As a human being, you are entitled to have an opinion about everything you encounter in life, and joke or be upset about it–or both.
As a writer, you also have a right express your opinions in writing, and you not only can disclose your own, you can present thoughts and beliefs which are totally opposite. This is why you invent characters, which can carry out their own views on the world you make them inhabit. You can make them prejudiced, sexist, feminist, racist, human rights activists, law-abiding citizens (who can still be racist and sexist), and career criminals. You and only you own the world you are creating, whether it is a high-fantasy imaginary one or a meticulously crafted reflection of the real life.
No matter what you choose to write about–happines, misery, affluence, hunger, religious fanatism or progressive thinking, sex, drugs, rock-n-roll, etc.–go for it. Do not try to play it safe–it will be instantly noticeable and will come through like a watered-down attempt to play both sides (oh, I want to address a serious and unpleasant issue, or feel like a risky joke will go well with this character, but I do not want to upset my readers) and will make your writing bland and boring.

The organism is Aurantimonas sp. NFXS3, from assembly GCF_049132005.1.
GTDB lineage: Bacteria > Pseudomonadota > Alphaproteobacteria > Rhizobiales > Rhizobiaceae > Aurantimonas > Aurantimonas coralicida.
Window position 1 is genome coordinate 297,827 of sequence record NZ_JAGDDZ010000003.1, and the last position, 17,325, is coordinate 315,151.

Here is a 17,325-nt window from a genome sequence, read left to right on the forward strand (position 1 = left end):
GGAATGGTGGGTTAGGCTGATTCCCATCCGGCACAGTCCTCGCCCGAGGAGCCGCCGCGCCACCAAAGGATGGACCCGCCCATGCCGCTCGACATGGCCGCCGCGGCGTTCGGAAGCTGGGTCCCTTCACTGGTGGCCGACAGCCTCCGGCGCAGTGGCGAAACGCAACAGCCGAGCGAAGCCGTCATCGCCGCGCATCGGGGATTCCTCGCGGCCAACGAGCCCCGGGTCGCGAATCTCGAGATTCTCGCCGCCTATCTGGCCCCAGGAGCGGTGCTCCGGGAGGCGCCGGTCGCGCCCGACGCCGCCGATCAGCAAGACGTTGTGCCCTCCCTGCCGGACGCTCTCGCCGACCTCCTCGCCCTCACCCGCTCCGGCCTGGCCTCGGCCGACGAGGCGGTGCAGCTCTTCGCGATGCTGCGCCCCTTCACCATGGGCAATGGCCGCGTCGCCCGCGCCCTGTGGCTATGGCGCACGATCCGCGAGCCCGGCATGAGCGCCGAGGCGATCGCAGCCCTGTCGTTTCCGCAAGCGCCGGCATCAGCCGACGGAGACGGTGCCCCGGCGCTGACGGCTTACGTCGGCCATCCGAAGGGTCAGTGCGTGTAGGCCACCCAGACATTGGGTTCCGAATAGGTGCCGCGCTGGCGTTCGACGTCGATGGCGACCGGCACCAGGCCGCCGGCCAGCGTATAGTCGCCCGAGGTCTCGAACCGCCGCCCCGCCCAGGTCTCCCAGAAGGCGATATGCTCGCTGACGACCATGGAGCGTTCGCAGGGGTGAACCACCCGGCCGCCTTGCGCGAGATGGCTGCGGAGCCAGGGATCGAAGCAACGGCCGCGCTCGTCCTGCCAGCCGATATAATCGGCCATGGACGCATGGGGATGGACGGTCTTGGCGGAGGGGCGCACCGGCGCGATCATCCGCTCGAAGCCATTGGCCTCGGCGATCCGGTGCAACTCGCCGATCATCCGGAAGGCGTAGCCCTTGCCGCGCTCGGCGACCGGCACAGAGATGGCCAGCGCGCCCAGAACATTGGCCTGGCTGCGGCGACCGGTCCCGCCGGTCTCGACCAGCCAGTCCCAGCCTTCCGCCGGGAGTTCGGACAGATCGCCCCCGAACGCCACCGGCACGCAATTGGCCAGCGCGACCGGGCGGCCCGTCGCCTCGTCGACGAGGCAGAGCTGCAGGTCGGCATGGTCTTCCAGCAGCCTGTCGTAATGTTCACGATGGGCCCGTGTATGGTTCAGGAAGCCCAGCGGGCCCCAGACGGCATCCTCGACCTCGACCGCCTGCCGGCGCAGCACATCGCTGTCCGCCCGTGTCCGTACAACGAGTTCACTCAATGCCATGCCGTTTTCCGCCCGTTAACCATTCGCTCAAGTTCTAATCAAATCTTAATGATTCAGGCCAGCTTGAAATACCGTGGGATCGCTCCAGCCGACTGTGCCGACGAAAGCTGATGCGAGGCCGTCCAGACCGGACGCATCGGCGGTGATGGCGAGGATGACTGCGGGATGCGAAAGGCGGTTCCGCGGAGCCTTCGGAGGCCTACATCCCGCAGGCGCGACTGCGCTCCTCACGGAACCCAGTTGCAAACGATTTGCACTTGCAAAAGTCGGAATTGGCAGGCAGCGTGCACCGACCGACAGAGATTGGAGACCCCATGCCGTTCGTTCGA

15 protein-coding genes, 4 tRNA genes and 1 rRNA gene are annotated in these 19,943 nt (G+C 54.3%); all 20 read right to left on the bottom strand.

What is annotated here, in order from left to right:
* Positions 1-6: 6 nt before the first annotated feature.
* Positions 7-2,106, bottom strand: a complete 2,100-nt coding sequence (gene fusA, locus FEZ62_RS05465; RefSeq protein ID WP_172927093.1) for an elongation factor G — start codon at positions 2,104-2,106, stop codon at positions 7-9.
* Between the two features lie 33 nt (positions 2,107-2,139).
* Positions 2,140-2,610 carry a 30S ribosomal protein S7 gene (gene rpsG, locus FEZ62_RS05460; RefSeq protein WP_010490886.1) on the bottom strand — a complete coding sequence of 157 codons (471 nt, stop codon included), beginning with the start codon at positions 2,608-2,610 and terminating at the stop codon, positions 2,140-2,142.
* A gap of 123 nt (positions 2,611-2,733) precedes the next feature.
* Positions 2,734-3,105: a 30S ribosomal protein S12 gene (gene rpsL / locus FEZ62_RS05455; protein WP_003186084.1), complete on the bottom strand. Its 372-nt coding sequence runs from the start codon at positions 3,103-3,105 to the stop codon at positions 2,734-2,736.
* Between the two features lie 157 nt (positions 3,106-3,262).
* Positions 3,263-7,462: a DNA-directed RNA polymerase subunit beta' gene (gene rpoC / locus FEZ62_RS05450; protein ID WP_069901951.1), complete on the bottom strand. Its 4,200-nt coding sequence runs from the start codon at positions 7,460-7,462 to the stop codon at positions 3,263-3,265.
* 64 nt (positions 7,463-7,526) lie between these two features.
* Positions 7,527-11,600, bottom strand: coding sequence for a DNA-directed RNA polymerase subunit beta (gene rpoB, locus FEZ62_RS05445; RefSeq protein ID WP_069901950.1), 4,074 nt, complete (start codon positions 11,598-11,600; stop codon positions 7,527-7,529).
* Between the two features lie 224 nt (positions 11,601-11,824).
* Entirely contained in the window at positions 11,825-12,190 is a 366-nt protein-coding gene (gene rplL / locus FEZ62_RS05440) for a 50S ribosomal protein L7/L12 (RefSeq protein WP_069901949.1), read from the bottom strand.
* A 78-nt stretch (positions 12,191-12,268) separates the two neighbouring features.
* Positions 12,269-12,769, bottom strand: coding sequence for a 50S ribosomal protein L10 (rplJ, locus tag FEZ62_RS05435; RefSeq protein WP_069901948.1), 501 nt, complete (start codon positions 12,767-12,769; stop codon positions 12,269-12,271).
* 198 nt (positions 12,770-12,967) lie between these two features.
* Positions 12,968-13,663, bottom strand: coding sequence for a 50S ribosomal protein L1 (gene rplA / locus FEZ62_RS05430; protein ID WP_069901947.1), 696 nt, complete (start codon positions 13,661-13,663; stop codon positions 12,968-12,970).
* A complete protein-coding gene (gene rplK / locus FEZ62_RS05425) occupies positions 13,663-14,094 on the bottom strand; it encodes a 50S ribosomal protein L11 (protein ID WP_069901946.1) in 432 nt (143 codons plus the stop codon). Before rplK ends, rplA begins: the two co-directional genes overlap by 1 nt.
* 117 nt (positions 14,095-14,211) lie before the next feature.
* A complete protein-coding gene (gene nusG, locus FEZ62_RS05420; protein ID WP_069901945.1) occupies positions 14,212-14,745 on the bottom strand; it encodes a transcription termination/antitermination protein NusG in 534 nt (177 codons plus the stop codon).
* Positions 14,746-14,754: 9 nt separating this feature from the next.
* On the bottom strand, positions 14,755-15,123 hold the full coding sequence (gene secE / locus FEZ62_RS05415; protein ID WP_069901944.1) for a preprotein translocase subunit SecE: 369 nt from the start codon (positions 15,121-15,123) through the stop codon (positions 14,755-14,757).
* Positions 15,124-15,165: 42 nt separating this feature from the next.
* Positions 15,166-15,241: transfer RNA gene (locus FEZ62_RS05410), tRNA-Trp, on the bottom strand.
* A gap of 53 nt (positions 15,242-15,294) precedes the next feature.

You should remember, though, that as human beings, your readers also have a right to have an opinion about what they read and your words will be judged and commented upon.
Guess what: you cannot please everyone. If your readers are upset by your writing, they are not your readers. If someone flips because you used an (insert-a-letter)-word, that person should stick to reading newspaper headlines and cereal boxes (milk cartons might be too unsettling).
Go ahead with your story and do everything to make it work. Self-censorship is one of the worst methods of self-editing.
Best of luck.